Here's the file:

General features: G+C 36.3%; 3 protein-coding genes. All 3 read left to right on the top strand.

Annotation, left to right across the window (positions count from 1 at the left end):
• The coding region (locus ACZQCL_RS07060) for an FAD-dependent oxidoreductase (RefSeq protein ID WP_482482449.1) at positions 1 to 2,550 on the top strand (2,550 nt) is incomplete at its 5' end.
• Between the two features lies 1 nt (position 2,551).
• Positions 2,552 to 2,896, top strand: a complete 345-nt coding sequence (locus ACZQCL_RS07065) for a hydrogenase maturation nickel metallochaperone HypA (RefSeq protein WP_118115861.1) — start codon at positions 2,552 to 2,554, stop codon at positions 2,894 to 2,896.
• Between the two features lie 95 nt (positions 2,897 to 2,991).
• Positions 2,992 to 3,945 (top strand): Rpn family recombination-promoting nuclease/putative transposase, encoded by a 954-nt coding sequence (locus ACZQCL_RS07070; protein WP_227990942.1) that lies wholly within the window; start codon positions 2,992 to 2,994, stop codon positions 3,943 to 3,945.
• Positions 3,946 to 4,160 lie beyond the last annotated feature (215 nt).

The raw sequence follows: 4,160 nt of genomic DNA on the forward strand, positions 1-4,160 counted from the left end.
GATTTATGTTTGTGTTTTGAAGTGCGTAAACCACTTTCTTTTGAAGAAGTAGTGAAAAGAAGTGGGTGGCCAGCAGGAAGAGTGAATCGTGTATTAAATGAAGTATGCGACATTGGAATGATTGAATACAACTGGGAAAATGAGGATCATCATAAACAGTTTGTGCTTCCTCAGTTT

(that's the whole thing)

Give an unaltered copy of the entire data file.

General features: G+C 36.3%; 3 protein-coding genes. All 3 read left to right on the top strand.

Annotation, left to right across the window (positions count from 1 at the left end):
• The coding region (locus ACZQCL_RS07060) for an FAD-dependent oxidoreductase (RefSeq protein ID WP_482482449.1) at positions 1 to 2,550 on the top strand (2,550 nt) is incomplete at its 5' end.
• Between the two features lies 1 nt (position 2,551).
• Positions 2,552 to 2,896, top strand: a complete 345-nt coding sequence (locus ACZQCL_RS07065) for a hydrogenase maturation nickel metallochaperone HypA (RefSeq protein WP_118115861.1) — start codon at positions 2,552 to 2,554, stop codon at positions 2,894 to 2,896.
• Between the two features lie 95 nt (positions 2,897 to 2,991).
• Positions 2,992 to 3,945 (top strand): Rpn family recombination-promoting nuclease/putative transposase, encoded by a 954-nt coding sequence (locus ACZQCL_RS07070; protein WP_227990942.1) that lies wholly within the window; start codon positions 2,992 to 2,994, stop codon positions 3,943 to 3,945.
• Positions 3,946 to 4,160 lie beyond the last annotated feature (215 nt).

The raw sequence follows: 4,160 nt of genomic DNA on the forward strand, positions 1-4,160 counted from the left end.
GATTTATGTTTGTGTTTTGAAGTGCGTAAACCACTTTCTTTTGAAGAAGTAGTGAAAAGAAGTGGGTGGCCAGCAGGAAGAGTGAATCGTGTATTAAATGAAGTATGCGACATTGGAATGATTGAATACAACTGGGAAAATGAGGATCATCATAAACAGTTTGTGCTTCCTCAGTTT